Jealousy rages amongst the brothers, which translates into a murderous plan, averted by Reuben, who suggests throwing him in a pit with the plan in his own mind to later go back and save Joseph. It seems that Reuben was not present when the other brothers decided to sell Joseph as a slave to Egyptian slave traders. The brothers deceive their father, Jacob by a lie about Joseph’s death and the chaos and strife increase. Years later Rachel has Benjamin – a comfort to Jacob in his old age but Jacob loses his beloved wife in childbirth. In Genesis 38, the chaos in the life of Judah is described in the incident with his daughter in law, Tamar. She was the first woman named in the genealogy of Jesus and serves as an example of the abused woman.
With Joseph presumed dead, the house of Jacob fades into depression, confusion and more deceit. It is summed up in Jacob’s last words over his sons in Genesis 49.
Whoever hates his brother is a murderer, and you know that no murderer has eternal life abiding in him. (1 John 3:15)
One might think for a moment that death and destruction are the only solutions to some of life’s hard situations. The entertainment industry might suggest instant justice followed by immediate sentencing could give the satisfaction that this broken and confused world needs. I do not judge all of history by this principle, but I think much bloodshed might have been avoided by the Kingdom principles that the church so often failed to apply. Love and forgiveness are always better, even when it does not seem like the best way.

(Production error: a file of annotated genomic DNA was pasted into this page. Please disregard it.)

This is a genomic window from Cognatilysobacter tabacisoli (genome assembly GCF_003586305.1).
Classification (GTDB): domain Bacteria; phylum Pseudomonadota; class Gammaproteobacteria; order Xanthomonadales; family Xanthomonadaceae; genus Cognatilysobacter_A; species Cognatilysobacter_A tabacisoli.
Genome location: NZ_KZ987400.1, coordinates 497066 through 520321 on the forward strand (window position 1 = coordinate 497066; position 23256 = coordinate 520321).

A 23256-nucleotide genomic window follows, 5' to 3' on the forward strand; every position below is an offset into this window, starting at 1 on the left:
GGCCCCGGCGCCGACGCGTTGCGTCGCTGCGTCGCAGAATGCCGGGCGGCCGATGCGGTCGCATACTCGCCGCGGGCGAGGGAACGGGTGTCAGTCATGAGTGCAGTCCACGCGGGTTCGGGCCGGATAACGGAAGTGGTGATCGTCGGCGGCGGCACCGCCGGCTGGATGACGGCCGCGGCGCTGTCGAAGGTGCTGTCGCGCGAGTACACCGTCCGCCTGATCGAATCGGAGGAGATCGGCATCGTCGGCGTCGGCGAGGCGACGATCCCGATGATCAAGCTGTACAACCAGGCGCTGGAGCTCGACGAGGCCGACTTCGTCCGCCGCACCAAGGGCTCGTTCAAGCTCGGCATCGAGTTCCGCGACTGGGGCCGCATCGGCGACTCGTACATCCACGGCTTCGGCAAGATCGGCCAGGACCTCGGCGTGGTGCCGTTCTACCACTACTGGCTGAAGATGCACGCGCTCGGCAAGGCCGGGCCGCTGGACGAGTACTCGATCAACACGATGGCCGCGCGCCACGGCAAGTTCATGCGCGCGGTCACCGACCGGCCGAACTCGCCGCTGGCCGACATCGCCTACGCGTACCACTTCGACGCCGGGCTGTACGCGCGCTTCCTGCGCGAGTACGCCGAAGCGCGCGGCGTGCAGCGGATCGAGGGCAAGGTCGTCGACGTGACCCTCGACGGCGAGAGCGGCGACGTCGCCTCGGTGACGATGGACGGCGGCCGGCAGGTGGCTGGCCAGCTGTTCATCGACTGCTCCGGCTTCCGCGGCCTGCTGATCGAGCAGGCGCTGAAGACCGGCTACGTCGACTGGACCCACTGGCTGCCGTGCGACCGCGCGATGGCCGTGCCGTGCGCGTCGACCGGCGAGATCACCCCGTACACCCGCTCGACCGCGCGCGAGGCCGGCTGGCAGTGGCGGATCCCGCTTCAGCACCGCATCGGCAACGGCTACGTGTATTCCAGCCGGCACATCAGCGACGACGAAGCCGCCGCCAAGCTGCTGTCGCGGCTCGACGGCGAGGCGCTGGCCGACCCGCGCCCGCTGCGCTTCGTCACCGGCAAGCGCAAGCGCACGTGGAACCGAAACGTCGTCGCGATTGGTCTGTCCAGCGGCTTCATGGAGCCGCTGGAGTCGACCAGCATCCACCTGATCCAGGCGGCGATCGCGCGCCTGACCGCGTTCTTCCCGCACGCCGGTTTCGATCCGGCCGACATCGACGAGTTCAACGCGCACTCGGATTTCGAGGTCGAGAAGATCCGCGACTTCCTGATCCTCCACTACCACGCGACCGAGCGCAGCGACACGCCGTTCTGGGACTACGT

Joseph’s story continues. He is sold as a slave and works in the house of Potiphar. He distinguishes himself as a trusted servant and is quickly promoted, so that he becomes known to Potiphar’s wife. He does not want to give in to her advances, is falsely accused of rape and lands in jail. He has no back-up, no family, no hope and is completely alone. From the teaching in his home, he knows God. He works hard, is trusted once again, but time goes by. After the interpretation of the dreams of the Pharaoh’s baker and butler, the butler is released and some for Joseph some hope is rekindled, but time passes and once again the future is bleak. He spends most of his twenties in slavery and prison.
Then comes the big break. Although the Bible does not say so explicitly, I imagine that Joseph has come to complete dependence on God. He is promoted to second in command of all Egypt, but this is not the triumphant end to the story. The end is the very complicated, emotionally draining road to reconciliation and forgiveness.
Jacob comes to Egypt in his old age to enjoy the presence of Joseph once again. What could have been the words between father and sons and the brothers amongst each other? We can only imagine. All we know is the timeless words of Joseph that concludes the story and is truly the happy ending to years of deception and woundedness.
And God sent me before you to preserve a posterity for you in the earth, and to save your lives by a great deliverance. So now it was not you who sent me here, but God; and He has made me a father to Pharaoh, and lord of all his house, and a ruler throughout all the land of Egypt. (Genesis 45:7,8)
When Joseph spoke to his brothers, he spoke with heaven’s perspective. His mind was renewed. His thoughts and interpretation of all that has happened, was in line with God’s provision and grace. All the years of suffering worked together for good in the light of reconciliation and forgiveness.
This is the triumphant end to the story – a renewed mind, true insight, wise words and a sure calling– a life of excellence.
Mercy triumphs over judgment (James 2:13)